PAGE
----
Bodnar said last year that “a more digital rail system means freight is delivered faster, more reliably and at lower cost.”
   The meeting will also present Chris Caplice, executive director of the MIT Center for Transportation and Logistics, with CSCMP’s 2016 Distinguished Service Award for “being a leader in supply chain management, from his involvement in education, to his innovative work in identifying and developing technologies that have contributed to the improved efficiency and effectiveness of transportation, logistics, and supply chain processes,” said Rick Blasgen, president and the chief executive officer of CSCMP. “He has had a dramatic impact in shaping the supply chain discipline as we know it.”
   Blasgen noted there will be 16 tracks at the conference, which “attempt to cover the entire gamut of supply chain.” Usually the conference attracts from 3,100 to 3,500 attendees.
   One of goals CSCMP has for the annual meeting, Blasgen said, is getting “the best speakers from companies who are willing to speak and share experiences.”
   He said the program will have not only individual speakers, but many panels and debates.
   “We are really trying to bring the ability to be interactive at our conference this year,” he said, adding that participants will be able to use an “app” to interact and even create ad-hoc meetings to address current events such as verified gross mass for containers, Brexit’s supply chain impacrs, and changing fuel prices.
   The conference will feature follow-up discussion to the 27th edition CSCMP’s State of Logistics report, published in June and researched and authored for the first time by A.T. Kearney, which Blasgen said “has more detail on modes and what is happening in the state of logistics as it relates to the greater supply chain in the U.S.”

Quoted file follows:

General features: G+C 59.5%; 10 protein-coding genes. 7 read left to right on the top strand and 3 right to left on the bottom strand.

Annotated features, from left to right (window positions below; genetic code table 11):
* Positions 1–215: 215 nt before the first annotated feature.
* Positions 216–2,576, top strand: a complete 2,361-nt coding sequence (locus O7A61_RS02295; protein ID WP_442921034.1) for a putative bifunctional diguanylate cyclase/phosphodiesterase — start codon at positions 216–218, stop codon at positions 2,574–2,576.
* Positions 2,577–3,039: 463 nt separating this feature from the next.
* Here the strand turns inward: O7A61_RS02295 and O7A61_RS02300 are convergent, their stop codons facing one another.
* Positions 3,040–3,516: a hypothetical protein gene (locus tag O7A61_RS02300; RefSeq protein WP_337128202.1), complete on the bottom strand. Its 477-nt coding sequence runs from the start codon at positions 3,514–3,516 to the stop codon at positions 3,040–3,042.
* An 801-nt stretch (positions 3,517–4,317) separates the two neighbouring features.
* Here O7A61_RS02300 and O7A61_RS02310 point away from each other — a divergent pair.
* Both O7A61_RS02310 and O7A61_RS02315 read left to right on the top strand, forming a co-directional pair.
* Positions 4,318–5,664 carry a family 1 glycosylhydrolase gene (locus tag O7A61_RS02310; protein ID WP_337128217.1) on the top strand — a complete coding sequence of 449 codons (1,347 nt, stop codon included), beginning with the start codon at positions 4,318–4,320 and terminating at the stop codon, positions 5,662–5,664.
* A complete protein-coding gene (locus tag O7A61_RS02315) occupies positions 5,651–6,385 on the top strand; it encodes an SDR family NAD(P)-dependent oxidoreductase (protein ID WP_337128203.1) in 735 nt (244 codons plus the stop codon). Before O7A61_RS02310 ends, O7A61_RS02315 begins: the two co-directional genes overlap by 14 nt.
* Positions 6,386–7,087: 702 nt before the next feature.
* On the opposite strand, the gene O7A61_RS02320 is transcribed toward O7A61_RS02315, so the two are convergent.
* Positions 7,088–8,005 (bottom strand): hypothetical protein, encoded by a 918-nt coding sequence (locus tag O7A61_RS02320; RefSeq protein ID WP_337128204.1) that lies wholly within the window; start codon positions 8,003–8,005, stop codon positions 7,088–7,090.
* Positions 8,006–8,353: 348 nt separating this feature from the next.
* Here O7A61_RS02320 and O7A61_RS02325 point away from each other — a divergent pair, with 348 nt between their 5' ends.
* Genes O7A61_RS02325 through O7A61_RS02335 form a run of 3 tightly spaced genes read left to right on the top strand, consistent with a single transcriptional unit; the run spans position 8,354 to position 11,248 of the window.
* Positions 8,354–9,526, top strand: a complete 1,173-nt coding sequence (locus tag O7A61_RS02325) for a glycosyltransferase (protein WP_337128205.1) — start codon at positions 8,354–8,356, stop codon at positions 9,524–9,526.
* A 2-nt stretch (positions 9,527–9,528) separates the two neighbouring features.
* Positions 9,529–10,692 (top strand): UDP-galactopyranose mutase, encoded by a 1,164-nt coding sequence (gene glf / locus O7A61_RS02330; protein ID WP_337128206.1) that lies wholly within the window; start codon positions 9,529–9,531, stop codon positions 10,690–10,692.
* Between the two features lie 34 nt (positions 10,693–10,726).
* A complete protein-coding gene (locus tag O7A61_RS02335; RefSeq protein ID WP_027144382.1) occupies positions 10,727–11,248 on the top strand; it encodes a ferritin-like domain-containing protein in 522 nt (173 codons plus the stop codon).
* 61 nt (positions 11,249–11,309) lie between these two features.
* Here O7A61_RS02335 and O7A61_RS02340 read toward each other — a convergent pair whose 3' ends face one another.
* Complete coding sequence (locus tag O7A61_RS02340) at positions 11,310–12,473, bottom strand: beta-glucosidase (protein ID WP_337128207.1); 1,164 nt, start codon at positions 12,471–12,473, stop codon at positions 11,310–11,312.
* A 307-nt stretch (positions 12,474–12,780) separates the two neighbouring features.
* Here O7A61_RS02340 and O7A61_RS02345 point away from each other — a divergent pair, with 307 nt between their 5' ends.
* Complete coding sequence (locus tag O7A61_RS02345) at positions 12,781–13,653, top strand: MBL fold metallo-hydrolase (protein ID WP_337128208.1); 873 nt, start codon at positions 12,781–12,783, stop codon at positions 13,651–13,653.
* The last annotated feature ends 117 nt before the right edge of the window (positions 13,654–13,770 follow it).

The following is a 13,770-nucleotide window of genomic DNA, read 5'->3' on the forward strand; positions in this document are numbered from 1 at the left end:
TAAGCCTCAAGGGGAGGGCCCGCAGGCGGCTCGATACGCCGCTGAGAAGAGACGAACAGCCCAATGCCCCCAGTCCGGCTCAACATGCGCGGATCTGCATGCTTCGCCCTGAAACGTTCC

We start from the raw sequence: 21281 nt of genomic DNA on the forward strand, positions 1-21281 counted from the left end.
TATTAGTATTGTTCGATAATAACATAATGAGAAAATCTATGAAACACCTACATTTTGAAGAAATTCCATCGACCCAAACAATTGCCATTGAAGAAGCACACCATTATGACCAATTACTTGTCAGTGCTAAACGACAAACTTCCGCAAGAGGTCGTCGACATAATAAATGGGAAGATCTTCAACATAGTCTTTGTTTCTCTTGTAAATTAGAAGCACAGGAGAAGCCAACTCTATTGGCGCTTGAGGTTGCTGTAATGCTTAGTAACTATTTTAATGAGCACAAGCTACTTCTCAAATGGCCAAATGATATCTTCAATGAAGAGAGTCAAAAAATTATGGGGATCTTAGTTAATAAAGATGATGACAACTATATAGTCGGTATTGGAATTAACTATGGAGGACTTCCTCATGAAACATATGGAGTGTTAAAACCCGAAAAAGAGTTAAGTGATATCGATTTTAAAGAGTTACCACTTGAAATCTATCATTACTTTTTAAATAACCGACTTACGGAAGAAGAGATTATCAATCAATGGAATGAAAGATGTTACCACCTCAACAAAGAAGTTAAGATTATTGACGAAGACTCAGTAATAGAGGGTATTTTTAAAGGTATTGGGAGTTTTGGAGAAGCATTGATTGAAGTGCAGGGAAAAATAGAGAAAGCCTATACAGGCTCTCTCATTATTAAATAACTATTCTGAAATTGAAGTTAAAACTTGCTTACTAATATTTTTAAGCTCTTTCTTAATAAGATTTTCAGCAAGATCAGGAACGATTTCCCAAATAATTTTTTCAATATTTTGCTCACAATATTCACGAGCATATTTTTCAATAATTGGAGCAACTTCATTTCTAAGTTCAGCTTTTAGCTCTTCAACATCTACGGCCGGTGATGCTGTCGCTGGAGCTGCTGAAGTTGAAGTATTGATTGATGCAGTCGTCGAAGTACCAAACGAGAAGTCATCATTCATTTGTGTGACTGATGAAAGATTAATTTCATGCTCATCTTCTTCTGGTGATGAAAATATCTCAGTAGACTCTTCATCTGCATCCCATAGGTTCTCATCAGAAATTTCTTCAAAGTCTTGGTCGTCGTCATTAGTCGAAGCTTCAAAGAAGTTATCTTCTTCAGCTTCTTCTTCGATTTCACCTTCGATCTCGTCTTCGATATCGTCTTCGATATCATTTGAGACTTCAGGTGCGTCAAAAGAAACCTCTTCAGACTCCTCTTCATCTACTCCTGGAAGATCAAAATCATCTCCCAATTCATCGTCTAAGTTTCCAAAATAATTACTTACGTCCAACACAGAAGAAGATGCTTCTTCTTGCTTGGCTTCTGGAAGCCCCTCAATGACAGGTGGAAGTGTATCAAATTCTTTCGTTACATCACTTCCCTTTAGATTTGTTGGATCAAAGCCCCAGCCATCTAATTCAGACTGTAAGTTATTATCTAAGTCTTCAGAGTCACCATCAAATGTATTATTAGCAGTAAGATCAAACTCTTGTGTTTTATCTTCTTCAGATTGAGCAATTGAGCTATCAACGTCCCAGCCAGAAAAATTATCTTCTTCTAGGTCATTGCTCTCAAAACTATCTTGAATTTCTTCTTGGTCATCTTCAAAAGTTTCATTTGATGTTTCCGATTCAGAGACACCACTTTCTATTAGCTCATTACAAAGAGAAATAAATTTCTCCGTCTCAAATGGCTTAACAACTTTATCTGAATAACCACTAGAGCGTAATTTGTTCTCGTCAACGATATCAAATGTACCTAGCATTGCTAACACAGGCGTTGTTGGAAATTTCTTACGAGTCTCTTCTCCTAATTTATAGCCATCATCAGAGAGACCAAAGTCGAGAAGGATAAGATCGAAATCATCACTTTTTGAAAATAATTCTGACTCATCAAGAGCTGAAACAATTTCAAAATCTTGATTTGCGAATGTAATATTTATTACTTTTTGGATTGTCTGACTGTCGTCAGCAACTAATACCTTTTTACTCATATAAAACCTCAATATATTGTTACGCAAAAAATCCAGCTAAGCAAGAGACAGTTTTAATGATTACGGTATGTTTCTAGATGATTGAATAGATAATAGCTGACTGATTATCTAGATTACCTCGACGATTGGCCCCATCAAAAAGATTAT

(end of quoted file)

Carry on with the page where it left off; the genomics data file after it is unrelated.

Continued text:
Blasgen said education continues to be a major focus of CSCMP. The council has set up a program called SCPro that allows industry professionals to deepen their supply chain management knowledge, skills and abilities, and earn certification.
   CSCMP offers three levels of SCPro certification. For the first, students must pass a 160-question exam; for the second they must prepare a case study with a strategic focus; and the third requires an individual to demonstrate supply chain mastery on the job by completing a project under the guidance of a mentor. 
   “A lot more companies are asking us to ‘create a customized educational event for our organization.’ They want something in person that can be interactive—not everything can be done online, even though we have a great amount of content online as well,” Blasgen said.  
   Several companies such as Coca Cola, Disney and Schreiber Foods have set up corporate programs where all of their supply chain employees can go through the SCPro program.  
   Blasgen said CSCMP has even stepped up focus on the roundtables of its local chapters, trying to assist them in creating interesting programs.
   “Many companies and people are willing to give their expertise locally,” he said.
   Blasgen also chairs the federal government’s 45 member Advisory Committee on Supply Chain Competitiveness, which advises the U.S. Commerce Department.
   He feels the committee has had an impact on federal policy, sending recommendations on single window systems to streamline reporting of imports and exports to the federal government, how to reduce port congestion, and measure supply chain competitiveness.
   For details about the upcoming conference, access the CSCMP website at www.cscmp.org.

  Chris Dupin is Maritime and Intermodal Editor of American Shipper. He can be reached by email at cdupin@shippers.com.

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Chris Dupin

Chris Dupin has written about trade and transportation and other business subjects for a variety of publications before joining American Shipper and Freightwaves.